“Come and gather — a story is about to begin!” -Brown 1

I keep saying I don’t like fantasy fiction, but I keep reading it and finding books in the genre that I love.

One of those books is Rosanne A. Brown’s A Song of Wraiths and Ruin. I couldn’t put this one down!

Think Disney’s Aladdin mixed Suzanne Collins’s The Hunger Games, with a sprinkle of real-life concerns young people have (anxiety, post-traumatic stress disorder, etc.), and a dash of something unique and magical and you’ve got ASOWAR, as Brown refers to it on Twitter. (Follow her! She is not only a fantastic fantasy writer, but she’s hilarious).

The second book in the series, A Psalm of Storms and Silence, just came out back in November, and I cannot wait to read it!

Refugee, Malik, plans to begin a new life with his sisters in the capital, Ziran. Malik brings with him crushing anxiety, the symptom of his life as a refugee, and the loss of his parents. 

“One of the worst parts of the panic attacks was the physical fatigue after, the way the energy drained from his limbs as though he’d run a marathon.”

Brown 226

An evil spirit burdens him with the task of killing Ziran’s Princess Karina. And Malik has to do it to ensure his youngest sister’s safety, Nadia.

There, the sultana reigns supreme in the absence of her late husband. Her daughter, the same Princess Karina, the target of evil forces, is destined to take her place. 

However, Karina is a free spirit. She is a talented storyteller who often disguises herself to escape to the local tavern to display her skills.

“a sharp pull in her gut tugged her back toward home. Despite her efforts to fight it, her sense of duty was annoyingly strong.”

Brown 23

“The story was her tapestry, and each word added a new thread to the image. When this griot spoke, it was almost as if magic had truly existed, curling through the centuries to gather in their outstretched hands.”

Brown 36

While in disguise, she runs smack into Malik. Without knowing each other’s background, they immediately feel drawn to one another. Despite plans for Karina to marry the son of a prominent family, she can’t help the niggling feeling that she has more in common with Malik.

“‘The only person I’m interested in marrying is the one who can catch me the moon with their bare hands.’”

Brown 76

Not realizing that his quarry is before him, Malik feels bedazzled by the witty, strong, and intelligent girl. 

“his heart raced whenever he thought of the epic love the old stories spoke of. Love so strong people would cross oceans and face down gods just for the chance of it — that was what Malik wanted. But he was too anxious, too poor, too strange to ever have something like that, so wanting it would have to be enough.”

Brown 205

But, the revelation of her identity dashes his hopes, and he swears he will do what he must to keep his sisters safe from harm.

“‘Anything worth obtaining is worth sacrificing for.’”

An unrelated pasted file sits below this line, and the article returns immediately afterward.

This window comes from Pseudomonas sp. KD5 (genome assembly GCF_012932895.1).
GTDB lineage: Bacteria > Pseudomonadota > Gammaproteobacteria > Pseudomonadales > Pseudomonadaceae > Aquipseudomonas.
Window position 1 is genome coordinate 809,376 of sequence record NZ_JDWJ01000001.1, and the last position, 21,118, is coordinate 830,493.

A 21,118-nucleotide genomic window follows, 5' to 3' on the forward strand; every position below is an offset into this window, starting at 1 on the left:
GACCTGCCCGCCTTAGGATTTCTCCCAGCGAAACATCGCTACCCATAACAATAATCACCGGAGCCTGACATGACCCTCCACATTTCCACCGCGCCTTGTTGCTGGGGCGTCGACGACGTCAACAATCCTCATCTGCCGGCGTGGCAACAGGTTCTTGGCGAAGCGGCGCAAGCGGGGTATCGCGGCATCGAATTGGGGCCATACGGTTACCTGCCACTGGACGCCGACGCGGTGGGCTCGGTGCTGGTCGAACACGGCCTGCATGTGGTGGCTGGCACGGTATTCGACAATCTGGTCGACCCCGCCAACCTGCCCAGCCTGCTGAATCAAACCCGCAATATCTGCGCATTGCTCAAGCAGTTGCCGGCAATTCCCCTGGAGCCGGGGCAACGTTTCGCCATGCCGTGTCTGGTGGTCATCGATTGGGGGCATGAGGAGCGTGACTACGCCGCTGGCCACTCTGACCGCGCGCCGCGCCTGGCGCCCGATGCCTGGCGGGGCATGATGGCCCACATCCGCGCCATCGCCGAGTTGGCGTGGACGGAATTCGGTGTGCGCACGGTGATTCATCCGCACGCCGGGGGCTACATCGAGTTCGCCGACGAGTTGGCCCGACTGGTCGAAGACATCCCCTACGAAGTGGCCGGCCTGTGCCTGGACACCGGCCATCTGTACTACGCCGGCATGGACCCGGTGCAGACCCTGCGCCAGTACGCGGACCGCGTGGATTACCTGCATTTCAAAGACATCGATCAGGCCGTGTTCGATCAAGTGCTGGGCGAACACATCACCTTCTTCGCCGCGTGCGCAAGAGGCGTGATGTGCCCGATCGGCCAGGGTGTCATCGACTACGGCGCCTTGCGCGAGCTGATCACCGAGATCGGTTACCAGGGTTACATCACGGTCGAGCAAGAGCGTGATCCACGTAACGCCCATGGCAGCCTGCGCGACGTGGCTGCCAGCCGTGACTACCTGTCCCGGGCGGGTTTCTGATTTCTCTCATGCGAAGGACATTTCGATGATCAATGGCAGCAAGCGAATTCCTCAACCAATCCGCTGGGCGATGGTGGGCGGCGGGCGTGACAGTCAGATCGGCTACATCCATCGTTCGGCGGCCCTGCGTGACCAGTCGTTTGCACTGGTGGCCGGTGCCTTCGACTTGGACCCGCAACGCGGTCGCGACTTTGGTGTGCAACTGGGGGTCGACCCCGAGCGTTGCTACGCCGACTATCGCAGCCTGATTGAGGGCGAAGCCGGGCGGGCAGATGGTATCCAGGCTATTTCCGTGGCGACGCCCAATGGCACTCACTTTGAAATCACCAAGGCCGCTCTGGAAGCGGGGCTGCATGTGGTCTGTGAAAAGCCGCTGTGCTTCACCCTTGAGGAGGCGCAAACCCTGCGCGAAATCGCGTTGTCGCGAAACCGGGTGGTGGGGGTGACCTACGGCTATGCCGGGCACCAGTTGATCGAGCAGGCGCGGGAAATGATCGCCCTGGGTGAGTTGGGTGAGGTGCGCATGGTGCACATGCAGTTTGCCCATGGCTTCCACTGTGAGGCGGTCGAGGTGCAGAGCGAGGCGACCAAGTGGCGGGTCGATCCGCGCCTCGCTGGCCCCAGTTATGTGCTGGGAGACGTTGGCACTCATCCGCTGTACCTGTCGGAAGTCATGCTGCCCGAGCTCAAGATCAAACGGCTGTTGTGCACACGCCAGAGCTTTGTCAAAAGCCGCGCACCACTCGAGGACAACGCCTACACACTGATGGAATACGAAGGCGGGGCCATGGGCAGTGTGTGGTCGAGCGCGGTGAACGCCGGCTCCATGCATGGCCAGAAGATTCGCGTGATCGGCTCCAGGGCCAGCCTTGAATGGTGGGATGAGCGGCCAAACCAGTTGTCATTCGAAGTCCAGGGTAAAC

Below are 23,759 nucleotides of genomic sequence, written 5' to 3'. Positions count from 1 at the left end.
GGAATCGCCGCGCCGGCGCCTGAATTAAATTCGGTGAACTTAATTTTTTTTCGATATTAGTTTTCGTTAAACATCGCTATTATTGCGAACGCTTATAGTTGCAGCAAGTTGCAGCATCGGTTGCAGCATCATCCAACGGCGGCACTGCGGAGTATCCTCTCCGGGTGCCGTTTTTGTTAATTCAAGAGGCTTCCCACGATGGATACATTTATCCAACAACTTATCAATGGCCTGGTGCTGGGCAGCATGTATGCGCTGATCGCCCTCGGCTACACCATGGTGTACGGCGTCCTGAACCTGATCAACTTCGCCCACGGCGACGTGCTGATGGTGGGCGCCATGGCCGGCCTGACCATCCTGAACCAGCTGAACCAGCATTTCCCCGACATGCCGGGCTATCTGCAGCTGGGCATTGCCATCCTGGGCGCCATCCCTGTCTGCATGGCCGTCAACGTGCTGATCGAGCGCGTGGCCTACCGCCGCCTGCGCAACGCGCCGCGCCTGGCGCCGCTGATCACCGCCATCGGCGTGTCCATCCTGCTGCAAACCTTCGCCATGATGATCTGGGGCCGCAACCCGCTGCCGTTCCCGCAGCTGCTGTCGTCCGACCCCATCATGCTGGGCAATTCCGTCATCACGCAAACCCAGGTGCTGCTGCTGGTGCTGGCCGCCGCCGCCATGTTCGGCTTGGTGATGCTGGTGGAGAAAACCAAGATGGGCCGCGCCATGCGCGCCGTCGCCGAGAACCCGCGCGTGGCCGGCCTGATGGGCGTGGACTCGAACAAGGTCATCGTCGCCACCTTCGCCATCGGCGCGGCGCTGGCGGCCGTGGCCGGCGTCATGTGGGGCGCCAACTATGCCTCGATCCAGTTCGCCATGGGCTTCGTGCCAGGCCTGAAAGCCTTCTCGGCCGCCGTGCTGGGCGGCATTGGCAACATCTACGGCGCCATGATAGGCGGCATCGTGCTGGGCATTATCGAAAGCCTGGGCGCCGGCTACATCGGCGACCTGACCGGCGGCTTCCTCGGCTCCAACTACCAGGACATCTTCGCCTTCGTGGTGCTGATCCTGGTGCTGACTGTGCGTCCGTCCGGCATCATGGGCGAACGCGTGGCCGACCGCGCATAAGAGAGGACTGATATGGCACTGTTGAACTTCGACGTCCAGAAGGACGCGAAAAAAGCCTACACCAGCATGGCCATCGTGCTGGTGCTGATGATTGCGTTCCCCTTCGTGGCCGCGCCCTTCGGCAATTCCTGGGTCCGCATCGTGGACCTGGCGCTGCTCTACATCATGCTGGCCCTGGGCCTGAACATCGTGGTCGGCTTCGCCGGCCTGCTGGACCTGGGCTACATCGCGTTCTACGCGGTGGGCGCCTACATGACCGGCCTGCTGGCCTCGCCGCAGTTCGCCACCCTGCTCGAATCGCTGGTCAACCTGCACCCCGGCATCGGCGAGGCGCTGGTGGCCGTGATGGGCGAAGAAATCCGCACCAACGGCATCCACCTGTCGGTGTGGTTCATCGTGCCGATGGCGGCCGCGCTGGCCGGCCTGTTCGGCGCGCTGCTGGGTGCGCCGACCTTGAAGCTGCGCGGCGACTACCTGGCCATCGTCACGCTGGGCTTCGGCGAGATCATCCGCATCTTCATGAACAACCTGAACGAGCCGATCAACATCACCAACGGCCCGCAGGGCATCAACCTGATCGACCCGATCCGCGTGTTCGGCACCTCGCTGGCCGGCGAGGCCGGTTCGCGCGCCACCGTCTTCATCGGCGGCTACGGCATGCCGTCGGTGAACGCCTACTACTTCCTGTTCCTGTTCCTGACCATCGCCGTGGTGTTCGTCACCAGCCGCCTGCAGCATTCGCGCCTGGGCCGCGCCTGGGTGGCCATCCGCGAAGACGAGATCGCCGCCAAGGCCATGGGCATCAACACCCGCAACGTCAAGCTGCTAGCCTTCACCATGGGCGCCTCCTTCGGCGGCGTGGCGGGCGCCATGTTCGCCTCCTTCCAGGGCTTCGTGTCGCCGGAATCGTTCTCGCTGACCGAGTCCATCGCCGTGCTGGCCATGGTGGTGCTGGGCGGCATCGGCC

Brown 21

“Surely Princess Karina was there right now doing whatever princesses did while other people suffered.”

Brown 92

To get close to the royals, Malik enters the Solstasia Festival contest, turning his world upside down, and testing him in ways he never thought possible for a boy from a war-torn country.

“A day ago, he had been just another Eshran refugee, hopeless and forgotten by the world. Now he had thousands of people looking to him to be the herald of a new era.”

Brown 115

Things go further awry when the evil spirit murders the sultana, pushing up the timeline of Karina’s coronation. There is even more pressure to marry, so the royal line continues. However, Karina would rather kill than give up her family’s power.

She decides to offer herself to whoever wins the Solsasia Festival contest, but there is a catch; she enters the contest herself. If she wins, she reigns alone.

“Anyone who tried to take this city away from her would soon discover that the Kestrel’s daughter had talons of her own.”

Brown 249

Despite her attraction to Malik, she plots to kill all the other contestants to reign Ziran in peace. But, as she learns more and more about the political intrigue and awakened evils wreaking havoc in her city, she finds she must ally herself with unlikely friends, Malik among them. 

“This was what having friends was like.”

Brown 280

Amongst all of this, Brown carves out space for her characters to grapple with issues that young adults face today. Karina is no different than the young person mourning the loss of a loved one to a virus or police brutality. Malik’s coping with anxiety might also be the countless American teenagers learning to manage their anxious feelings in the wake of a global pandemic. 

“‘Do you know what it’s like to be scared of everything, every second of every day?”

Brown 311

The fantastical elements of A Song of Wraiths and Ruin will capture your imagination, but it’s the characters and their ways of surviving adversity that capture our interest and our emotions.

Instead of shopping Amazon, go to your local bookstore or Bookshop.org to find A Song of Wraiths and Ruin as well as the sequel, A Psalm of Storms and Silence! You can make a huge difference shopping local and independent.

Trigger Warnings: animal death; anxiety; emotional abuse; fantasy violence; fire; mild self-harm ideation; murder; parent death; panic attacks; physical abuse; war crimes

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